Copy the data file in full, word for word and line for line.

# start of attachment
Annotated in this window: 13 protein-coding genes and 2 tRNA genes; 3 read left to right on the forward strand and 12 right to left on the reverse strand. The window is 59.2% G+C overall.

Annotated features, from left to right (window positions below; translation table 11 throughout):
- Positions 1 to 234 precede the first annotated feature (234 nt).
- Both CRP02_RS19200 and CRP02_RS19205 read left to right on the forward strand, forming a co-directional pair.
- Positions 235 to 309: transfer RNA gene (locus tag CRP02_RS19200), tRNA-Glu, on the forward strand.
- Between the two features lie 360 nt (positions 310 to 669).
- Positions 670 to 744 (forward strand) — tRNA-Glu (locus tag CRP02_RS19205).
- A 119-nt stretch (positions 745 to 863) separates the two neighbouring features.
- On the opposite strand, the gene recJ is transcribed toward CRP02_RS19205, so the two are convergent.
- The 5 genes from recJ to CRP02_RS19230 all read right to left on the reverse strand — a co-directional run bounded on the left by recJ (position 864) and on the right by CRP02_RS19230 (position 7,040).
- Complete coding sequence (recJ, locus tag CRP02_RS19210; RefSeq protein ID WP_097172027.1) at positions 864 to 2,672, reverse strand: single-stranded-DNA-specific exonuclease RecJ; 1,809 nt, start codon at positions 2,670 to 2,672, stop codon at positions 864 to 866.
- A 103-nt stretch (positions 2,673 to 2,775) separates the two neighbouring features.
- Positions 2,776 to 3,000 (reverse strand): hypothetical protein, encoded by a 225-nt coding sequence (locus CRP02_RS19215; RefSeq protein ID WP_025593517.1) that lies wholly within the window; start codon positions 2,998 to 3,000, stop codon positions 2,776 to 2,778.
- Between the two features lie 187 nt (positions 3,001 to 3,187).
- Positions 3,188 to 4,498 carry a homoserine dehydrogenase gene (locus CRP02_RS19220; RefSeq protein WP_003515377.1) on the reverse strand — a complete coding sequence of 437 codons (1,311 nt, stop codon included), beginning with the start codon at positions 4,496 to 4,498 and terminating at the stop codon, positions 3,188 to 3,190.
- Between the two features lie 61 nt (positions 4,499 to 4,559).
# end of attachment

Annotated in this window: 13 protein-coding genes and 2 tRNA genes; 3 read left to right on the forward strand and 12 right to left on the reverse strand. The window is 59.2% G+C overall.

Annotated features, from left to right (window positions below; translation table 11 throughout):
- Positions 1 to 234 precede the first annotated feature (234 nt).
- Both CRP02_RS19200 and CRP02_RS19205 read left to right on the forward strand, forming a co-directional pair.
- Positions 235 to 309: transfer RNA gene (locus tag CRP02_RS19200), tRNA-Glu, on the forward strand.
- Between the two features lie 360 nt (positions 310 to 669).
- Positions 670 to 744 (forward strand) — tRNA-Glu (locus tag CRP02_RS19205).
- A 119-nt stretch (positions 745 to 863) separates the two neighbouring features.
- On the opposite strand, the gene recJ is transcribed toward CRP02_RS19205, so the two are convergent.
- The 5 genes from recJ to CRP02_RS19230 all read right to left on the reverse strand — a co-directional run bounded on the left by recJ (position 864) and on the right by CRP02_RS19230 (position 7,040).
- Complete coding sequence (recJ, locus tag CRP02_RS19210; RefSeq protein ID WP_097172027.1) at positions 864 to 2,672, reverse strand: single-stranded-DNA-specific exonuclease RecJ; 1,809 nt, start codon at positions 2,670 to 2,672, stop codon at positions 864 to 866.
- A 103-nt stretch (positions 2,673 to 2,775) separates the two neighbouring features.
- Positions 2,776 to 3,000 (reverse strand): hypothetical protein, encoded by a 225-nt coding sequence (locus CRP02_RS19215; RefSeq protein ID WP_025593517.1) that lies wholly within the window; start codon positions 2,998 to 3,000, stop codon positions 2,776 to 2,778.
- Between the two features lie 187 nt (positions 3,001 to 3,187).
- Positions 3,188 to 4,498 carry a homoserine dehydrogenase gene (locus CRP02_RS19220; RefSeq protein WP_003515377.1) on the reverse strand — a complete coding sequence of 437 codons (1,311 nt, stop codon included), beginning with the start codon at positions 4,496 to 4,498 and terminating at the stop codon, positions 3,188 to 3,190.
- Between the two features lie 61 nt (positions 4,499 to 4,559).